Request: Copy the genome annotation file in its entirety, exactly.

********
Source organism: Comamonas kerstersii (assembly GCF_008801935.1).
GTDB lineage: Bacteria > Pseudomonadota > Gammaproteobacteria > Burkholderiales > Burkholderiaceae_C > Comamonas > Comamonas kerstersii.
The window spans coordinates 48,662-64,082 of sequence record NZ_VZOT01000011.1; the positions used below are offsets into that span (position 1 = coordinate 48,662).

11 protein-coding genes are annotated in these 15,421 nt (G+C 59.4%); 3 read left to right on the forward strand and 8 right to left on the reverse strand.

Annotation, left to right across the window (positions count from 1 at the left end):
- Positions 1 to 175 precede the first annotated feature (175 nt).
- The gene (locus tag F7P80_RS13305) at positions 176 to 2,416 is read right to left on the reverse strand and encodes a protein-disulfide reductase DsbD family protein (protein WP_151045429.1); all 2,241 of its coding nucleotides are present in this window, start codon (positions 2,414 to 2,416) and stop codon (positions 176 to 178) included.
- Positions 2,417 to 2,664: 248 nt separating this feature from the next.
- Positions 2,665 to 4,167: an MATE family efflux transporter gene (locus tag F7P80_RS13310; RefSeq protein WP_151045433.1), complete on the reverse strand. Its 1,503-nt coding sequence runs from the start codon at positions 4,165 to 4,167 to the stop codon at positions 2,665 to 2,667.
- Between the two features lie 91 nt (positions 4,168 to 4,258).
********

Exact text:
Source organism: Comamonas kerstersii (assembly GCF_008801935.1).
GTDB lineage: Bacteria > Pseudomonadota > Gammaproteobacteria > Burkholderiales > Burkholderiaceae_C > Comamonas > Comamonas kerstersii.
The window spans coordinates 48,662-64,082 of sequence record NZ_VZOT01000011.1; the positions used below are offsets into that span (position 1 = coordinate 48,662).

11 protein-coding genes are annotated in these 15,421 nt (G+C 59.4%); 3 read left to right on the forward strand and 8 right to left on the reverse strand.

Annotation, left to right across the window (positions count from 1 at the left end):
- Positions 1 to 175 precede the first annotated feature (175 nt).
- The gene (locus tag F7P80_RS13305) at positions 176 to 2,416 is read right to left on the reverse strand and encodes a protein-disulfide reductase DsbD family protein (protein WP_151045429.1); all 2,241 of its coding nucleotides are present in this window, start codon (positions 2,414 to 2,416) and stop codon (positions 176 to 178) included.
- Positions 2,417 to 2,664: 248 nt separating this feature from the next.
- Positions 2,665 to 4,167: an MATE family efflux transporter gene (locus tag F7P80_RS13310; RefSeq protein WP_151045433.1), complete on the reverse strand. Its 1,503-nt coding sequence runs from the start codon at positions 4,165 to 4,167 to the stop codon at positions 2,665 to 2,667.
- Between the two features lie 91 nt (positions 4,168 to 4,258).